$2.3b loan deal inked with China


China has signed a $2.3 billion commercial loan deal with Pakistan to boost its sliding foreign exchange reserves, as the government waits for the rollover of three more maturing loans totalling $2 billion.

“The Chinese consortium of banks has today signed the RMB 15 billion ($2.3 billion) loan facility agreement after it was signed by the Pakistani side yesterday”, Finance Minister Miftah Ismail tweeted on Wednesday.

He added that the inflow was expected within a couple of days, expressing his gratitude to the Chinese government for facilitating this transaction.

The official foreign exchange reserves remain in single digits, standing at $8.9 billion. However, these loans will give it a boost once Chinese banks transfer the money, opening blocked financing pipelines.

A day earlier, the State Bank of Pakistan rebutted rumours that its liquid foreign exchange reserves of $8.9 billion had not dried up and were “fully usable”.

Pakistan had repaid the $2.3 billion commercial loan in March in the hope to get it back in April. However, China had placed a condition that the money could not be used due to weakening of the external sector position of Pakistan.

China also wanted Pakistan to remain committed to the International Monetary Fund (IMF) loan programme.

On Tuesday, the finance minister had announced a deal with the IMF on budget numbers, aligning the figures with the global lender’s assessments of revenues and expenditures for the next fiscal year.

The government has also accepted some of the tough conditions for the sake of reaching a deal with the IMF.

The global lender’s Resident Representative Esther Perez said on Wednesday in a brief statement that “discussions between the IMF staff and the authorities on policies to strengthen macroeconomic stability in the coming year continue, and important progress has been made over the fiscal year 2022-23 budget”.

However, finance ministry officials said that the understanding reached with the IMF on the budget would help complete the legislation process before the end of the ongoing fiscal year on next Thursday.

In March 2019, the China Development Bank had extended a commercial loan for three years at a six-month China Shanghai Interbank Offered Rate (SHIBOR) plus 2.5%.

Earlier this month, Miftah had said that Beijing agreed to reduce the rate by 1%. At the current 6-month SHIBOR rate of 2.32% + 1.5%, the lending rate now comes to around 3.8%, which is better than that charged by Saudi Arabia for its $3 billion deposits.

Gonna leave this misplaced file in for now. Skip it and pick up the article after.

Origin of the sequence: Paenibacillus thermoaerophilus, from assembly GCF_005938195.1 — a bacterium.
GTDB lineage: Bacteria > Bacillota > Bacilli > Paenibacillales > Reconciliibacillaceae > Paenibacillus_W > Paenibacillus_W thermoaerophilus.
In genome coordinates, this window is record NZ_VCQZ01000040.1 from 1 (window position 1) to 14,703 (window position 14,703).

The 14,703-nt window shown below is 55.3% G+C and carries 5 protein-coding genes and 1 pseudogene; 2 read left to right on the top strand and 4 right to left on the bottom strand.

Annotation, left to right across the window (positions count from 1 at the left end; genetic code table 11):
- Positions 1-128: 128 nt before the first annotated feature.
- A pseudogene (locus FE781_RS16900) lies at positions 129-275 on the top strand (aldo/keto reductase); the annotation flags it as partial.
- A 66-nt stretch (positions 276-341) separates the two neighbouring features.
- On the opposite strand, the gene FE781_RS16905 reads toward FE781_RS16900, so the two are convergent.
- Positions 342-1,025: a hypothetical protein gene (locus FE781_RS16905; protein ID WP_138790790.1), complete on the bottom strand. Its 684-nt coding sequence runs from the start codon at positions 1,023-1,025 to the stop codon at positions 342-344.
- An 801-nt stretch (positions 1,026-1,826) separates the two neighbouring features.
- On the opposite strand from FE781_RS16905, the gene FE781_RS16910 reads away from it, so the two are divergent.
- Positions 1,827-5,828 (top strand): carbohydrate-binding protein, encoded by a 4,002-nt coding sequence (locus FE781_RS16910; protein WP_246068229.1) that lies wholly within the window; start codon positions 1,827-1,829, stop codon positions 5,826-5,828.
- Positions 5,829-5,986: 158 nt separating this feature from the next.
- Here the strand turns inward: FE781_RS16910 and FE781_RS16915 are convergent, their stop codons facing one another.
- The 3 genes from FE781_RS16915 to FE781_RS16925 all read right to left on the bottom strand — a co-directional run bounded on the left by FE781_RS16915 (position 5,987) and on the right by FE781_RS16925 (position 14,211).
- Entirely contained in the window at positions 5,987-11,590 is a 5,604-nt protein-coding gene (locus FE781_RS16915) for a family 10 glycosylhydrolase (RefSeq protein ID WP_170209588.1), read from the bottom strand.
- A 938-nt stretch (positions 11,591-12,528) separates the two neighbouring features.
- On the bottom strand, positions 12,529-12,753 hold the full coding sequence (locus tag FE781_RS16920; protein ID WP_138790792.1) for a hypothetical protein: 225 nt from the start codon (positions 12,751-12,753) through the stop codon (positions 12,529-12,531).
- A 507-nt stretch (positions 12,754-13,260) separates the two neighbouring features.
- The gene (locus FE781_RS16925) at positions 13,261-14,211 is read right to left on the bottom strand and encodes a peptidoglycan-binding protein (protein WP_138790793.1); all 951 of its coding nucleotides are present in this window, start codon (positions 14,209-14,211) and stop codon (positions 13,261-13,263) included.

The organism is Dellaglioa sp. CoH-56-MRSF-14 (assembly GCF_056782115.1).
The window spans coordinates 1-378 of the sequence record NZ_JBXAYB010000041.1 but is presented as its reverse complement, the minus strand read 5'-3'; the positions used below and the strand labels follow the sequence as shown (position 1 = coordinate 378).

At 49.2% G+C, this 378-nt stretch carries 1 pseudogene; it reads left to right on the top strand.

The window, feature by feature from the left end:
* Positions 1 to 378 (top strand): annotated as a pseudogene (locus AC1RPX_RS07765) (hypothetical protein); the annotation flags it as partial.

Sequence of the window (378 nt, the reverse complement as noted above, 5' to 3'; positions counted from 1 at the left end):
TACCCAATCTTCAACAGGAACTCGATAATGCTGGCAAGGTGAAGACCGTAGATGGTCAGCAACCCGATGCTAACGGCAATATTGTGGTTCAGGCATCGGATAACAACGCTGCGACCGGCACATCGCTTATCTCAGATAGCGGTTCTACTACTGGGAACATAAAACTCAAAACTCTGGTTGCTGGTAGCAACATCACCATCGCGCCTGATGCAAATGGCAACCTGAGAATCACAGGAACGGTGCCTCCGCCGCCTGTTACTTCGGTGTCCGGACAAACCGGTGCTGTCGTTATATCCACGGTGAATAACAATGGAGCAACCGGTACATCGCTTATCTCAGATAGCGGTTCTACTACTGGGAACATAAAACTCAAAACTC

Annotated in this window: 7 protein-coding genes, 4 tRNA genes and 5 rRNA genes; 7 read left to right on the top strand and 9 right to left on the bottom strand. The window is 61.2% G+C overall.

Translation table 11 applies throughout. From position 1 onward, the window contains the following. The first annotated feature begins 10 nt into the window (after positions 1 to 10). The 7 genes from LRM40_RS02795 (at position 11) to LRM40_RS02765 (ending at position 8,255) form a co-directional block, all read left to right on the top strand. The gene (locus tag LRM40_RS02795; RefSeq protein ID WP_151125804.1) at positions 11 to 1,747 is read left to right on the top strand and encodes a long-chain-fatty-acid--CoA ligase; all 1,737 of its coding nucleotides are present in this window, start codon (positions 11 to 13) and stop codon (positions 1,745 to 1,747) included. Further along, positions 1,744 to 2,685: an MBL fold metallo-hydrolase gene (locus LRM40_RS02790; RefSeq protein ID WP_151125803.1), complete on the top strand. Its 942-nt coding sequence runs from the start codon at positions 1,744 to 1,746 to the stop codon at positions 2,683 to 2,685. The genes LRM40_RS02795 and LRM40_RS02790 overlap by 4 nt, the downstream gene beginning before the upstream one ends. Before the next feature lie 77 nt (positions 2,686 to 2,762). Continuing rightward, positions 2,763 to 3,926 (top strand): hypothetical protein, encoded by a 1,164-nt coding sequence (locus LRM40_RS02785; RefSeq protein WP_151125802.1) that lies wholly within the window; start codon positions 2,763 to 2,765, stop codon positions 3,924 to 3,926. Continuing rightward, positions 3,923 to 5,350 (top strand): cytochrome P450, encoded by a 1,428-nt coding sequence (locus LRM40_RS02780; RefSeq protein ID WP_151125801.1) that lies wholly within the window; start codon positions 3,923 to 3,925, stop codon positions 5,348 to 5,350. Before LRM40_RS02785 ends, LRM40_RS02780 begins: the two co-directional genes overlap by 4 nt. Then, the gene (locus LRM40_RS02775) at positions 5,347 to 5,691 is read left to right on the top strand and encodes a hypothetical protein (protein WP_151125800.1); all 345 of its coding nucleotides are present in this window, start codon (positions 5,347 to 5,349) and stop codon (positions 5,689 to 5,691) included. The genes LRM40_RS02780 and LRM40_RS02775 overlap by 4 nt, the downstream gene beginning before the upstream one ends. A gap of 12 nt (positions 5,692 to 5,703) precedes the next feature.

The Chinese government has also withdrawn its condition that Pakistan could not use the proceeds of the $2.3 billion commercial loan. It also agreed to reduce the interest rate on the loan by 1% to around 3.8%. This has provided a sigh of relief to the finance ministry that lobbied for two months to get back the loan, which it repaid in March this year.

Pakistan has made another request to China for the rollover of $2 billion worth of debt. Out of this, two loans valuing $1 billion are maturing next week and another $1 billion in the fourth week of July.

A senior official of the finance ministry hoped to receive “positive news” from China in the shape of rollover of these maturing loans.

Prime Minister Shehbaz Sharif has already formally requested the Chinese government to roll over both the maturing loans, according to officials. Earlier in March this year, China had also rolled over $2 billion in SAFE deposit loans.

However, the finance ministry did not show these $4 billion loan rollovers in the next fiscal year’s borrowing plan.

Budget books showed that the total external receipts were estimated at $17 billion, or Rs3.13 trillion, for fiscal year 2022-23. The Budget documents showed that Pakistan had planned to float $2 billion worth of international Sukuk and Eurobond in the next fiscal year.

It can get a better price only if the IMF programme is restored as foreign investors fear default on payments of previous bonds. The cabinet on Tuesday had approved to pledge six more national assets to float domestic and international Sukuk bonds.

Miftah had said that Pakistan needed gross $41 billion foreign loans in the next fiscal year to repay $21 billion maturing loans, finance $16 billion current account deficit and receive additional funds to improve reserves.


Also read: ‘Broad agreement’ reached with IMF to end uncertainty



Originally published at tribune.com.pk

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